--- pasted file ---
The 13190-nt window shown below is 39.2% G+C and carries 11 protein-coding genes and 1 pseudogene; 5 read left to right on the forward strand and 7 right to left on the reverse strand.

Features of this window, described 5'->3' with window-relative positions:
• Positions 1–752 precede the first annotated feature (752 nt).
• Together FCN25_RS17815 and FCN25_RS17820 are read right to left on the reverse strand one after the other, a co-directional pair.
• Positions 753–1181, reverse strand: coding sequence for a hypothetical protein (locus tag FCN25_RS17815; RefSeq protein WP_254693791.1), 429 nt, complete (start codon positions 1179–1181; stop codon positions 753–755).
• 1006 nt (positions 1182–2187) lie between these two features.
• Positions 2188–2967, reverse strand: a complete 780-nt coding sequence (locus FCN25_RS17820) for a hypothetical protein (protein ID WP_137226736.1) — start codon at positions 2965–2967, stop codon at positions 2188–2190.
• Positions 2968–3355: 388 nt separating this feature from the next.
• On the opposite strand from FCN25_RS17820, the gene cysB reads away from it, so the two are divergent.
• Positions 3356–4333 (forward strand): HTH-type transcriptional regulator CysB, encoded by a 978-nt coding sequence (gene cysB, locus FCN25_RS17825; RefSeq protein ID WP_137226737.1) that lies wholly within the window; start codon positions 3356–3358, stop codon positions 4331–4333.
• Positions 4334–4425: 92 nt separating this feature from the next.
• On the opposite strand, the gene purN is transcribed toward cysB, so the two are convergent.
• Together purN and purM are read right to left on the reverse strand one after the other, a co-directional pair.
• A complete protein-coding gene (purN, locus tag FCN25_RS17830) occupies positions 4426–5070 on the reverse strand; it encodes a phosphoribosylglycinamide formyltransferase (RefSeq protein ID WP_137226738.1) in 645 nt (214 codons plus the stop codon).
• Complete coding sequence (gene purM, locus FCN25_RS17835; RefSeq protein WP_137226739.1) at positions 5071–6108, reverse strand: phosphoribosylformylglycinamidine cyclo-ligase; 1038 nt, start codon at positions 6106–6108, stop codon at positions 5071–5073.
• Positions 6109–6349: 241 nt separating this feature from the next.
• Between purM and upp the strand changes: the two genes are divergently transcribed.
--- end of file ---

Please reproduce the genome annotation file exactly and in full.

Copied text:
The 13190-nt window shown below is 39.2% G+C and carries 11 protein-coding genes and 1 pseudogene; 5 read left to right on the forward strand and 7 right to left on the reverse strand.

Features of this window, described 5'->3' with window-relative positions:
• Positions 1–752 precede the first annotated feature (752 nt).
• Together FCN25_RS17815 and FCN25_RS17820 are read right to left on the reverse strand one after the other, a co-directional pair.
• Positions 753–1181, reverse strand: coding sequence for a hypothetical protein (locus tag FCN25_RS17815; RefSeq protein WP_254693791.1), 429 nt, complete (start codon positions 1179–1181; stop codon positions 753–755).
• 1006 nt (positions 1182–2187) lie between these two features.
• Positions 2188–2967, reverse strand: a complete 780-nt coding sequence (locus FCN25_RS17820) for a hypothetical protein (protein ID WP_137226736.1) — start codon at positions 2965–2967, stop codon at positions 2188–2190.
• Positions 2968–3355: 388 nt separating this feature from the next.
• On the opposite strand from FCN25_RS17820, the gene cysB reads away from it, so the two are divergent.
• Positions 3356–4333 (forward strand): HTH-type transcriptional regulator CysB, encoded by a 978-nt coding sequence (gene cysB, locus FCN25_RS17825; RefSeq protein ID WP_137226737.1) that lies wholly within the window; start codon positions 3356–3358, stop codon positions 4331–4333.
• Positions 4334–4425: 92 nt separating this feature from the next.
• On the opposite strand, the gene purN is transcribed toward cysB, so the two are convergent.
• Together purN and purM are read right to left on the reverse strand one after the other, a co-directional pair.
• A complete protein-coding gene (purN, locus tag FCN25_RS17830) occupies positions 4426–5070 on the reverse strand; it encodes a phosphoribosylglycinamide formyltransferase (RefSeq protein ID WP_137226738.1) in 645 nt (214 codons plus the stop codon).
• Complete coding sequence (gene purM, locus FCN25_RS17835; RefSeq protein WP_137226739.1) at positions 5071–6108, reverse strand: phosphoribosylformylglycinamidine cyclo-ligase; 1038 nt, start codon at positions 6106–6108, stop codon at positions 5071–5073.
• Positions 6109–6349: 241 nt separating this feature from the next.
• Between purM and upp the strand changes: the two genes are divergently transcribed.